If the house you’re interested in is priced £10,000 higher than everything around it, ask yourself why. Have major improvements been made and extensions added to the property, justifying this additional expense? Or does the owner just have pound signs in their eyes, and are hoping to cash in on an artificially inflated marketplace?

Consider the bigger picture when considering a house price. At the time of writing, the world is still in the grip of the COVID-19 pandemic. This has drastically altered priorities for many people. As people are flocking to the countryside from the city, some parts of the country that were previously deemed affordable have seen a huge spike in property prices.

Ask yourself if this is sustainable, or will prices drop sharply in a few years when cities become appealing again? This could leave you into a tricky situation if you want to sell your home – you may end up needing to sell for less than you paid. This will make it tricky, or maybe even impossible, to secure another home.

You also need to think about what you can realistically afford on a monthly basis. Do not take out a mortgage that stretches your finances to their very limit. Even if you can afford it today, ask yourself if you’ll still be able to manage if you lose your job. Equally, interest rates on mortgages may rise. A good rule of thumb is to only commit to a mortgage you could still comfortably afford it if was unexpectedly increased by another 50%.

Negotiating a House Price

With all of this in mind, negotiation is all important when considering whether to buy a house. Most owners will apply an asking price that they’re hoping for, not necessarily expecting. In most cases, unless there is phenomenal interest in a property, you’ll be able to go in a little lower the asking price – sometimes by as much as 10% – and still be successful.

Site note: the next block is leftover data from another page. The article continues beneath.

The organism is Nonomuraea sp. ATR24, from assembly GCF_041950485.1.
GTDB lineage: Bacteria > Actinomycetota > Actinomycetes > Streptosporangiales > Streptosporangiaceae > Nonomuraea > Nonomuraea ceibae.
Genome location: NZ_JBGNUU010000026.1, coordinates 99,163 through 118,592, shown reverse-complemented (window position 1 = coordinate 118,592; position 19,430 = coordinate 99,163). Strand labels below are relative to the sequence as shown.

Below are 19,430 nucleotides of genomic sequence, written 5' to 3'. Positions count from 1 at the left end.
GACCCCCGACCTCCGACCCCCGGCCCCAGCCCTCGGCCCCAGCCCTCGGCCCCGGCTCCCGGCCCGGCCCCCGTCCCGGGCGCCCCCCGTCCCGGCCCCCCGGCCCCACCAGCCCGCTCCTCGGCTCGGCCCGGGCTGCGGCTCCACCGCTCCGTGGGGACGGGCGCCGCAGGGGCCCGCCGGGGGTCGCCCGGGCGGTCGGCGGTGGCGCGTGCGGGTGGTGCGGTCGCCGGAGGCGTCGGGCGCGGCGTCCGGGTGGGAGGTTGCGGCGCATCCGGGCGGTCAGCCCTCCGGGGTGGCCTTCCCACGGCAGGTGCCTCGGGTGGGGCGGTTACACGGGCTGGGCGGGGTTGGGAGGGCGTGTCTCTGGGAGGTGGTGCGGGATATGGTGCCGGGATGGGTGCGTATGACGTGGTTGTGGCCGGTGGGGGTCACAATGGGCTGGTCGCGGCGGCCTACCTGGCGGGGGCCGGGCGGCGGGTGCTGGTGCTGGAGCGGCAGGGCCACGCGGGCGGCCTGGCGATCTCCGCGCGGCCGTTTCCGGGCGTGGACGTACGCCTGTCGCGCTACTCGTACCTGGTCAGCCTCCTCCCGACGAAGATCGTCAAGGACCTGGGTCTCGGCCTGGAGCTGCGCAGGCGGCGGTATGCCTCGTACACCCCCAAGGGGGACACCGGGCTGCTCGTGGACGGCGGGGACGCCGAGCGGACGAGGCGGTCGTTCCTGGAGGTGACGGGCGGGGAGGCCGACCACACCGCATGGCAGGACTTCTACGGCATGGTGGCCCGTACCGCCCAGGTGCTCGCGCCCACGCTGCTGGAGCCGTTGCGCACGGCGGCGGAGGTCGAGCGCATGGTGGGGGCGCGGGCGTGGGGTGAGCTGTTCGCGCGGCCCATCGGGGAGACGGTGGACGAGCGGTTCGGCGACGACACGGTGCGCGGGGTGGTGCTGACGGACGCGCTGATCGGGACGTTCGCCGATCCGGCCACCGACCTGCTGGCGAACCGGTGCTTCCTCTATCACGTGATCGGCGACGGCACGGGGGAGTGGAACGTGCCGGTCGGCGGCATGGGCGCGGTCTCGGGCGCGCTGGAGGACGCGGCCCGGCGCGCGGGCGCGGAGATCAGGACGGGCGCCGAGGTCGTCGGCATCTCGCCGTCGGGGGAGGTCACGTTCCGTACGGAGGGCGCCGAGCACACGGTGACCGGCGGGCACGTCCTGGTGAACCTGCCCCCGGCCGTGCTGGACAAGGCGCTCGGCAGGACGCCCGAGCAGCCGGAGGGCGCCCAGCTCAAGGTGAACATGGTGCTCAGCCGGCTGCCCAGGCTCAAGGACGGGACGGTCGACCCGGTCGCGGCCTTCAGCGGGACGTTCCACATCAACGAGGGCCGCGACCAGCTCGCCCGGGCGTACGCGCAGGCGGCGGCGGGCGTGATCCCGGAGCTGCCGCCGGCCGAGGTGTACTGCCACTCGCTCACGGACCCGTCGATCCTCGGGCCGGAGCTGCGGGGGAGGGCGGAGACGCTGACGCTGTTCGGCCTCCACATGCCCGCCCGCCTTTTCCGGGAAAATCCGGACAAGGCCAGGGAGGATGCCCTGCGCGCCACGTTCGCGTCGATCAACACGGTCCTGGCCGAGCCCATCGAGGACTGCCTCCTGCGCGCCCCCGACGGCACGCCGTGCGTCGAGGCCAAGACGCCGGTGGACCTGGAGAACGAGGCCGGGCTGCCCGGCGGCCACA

This needs to be approached with caution. It’s easy to cause offence with an offer that is considered insulting and an attempt to lowball an owner. The situation is complicated by the fact that an estate agent, despite any encouraging words, is working for the seller of a property, not the buyer. After all, the higher the sale price, the greater the estate agent’s personal commission.

Remember, an offer is not legally binding. Our advice is to make an offer to secure a property (as long as you can afford it!) – and then book your survey as quickly as possible. A good surveyor will be worth their weight in gold, so do not skimp on this expense.

A detailed, through survey will give a genuine idea of how much a property is really worth. If structural issues are discovered, you can discover if you’d like to continue – on the condition that the asking price is reduced to accommodate the expense of any work that will be required.

Buying a house is never risk-free. By doing your due diligence, however, you can ensure that your purchase is not akin to spinning a roulette wheel and placing your life savings on red. It may take time to find the right property, and you may lose out on some homes by expressing caution. That’s still preferable to overpaying and living to regret it, though.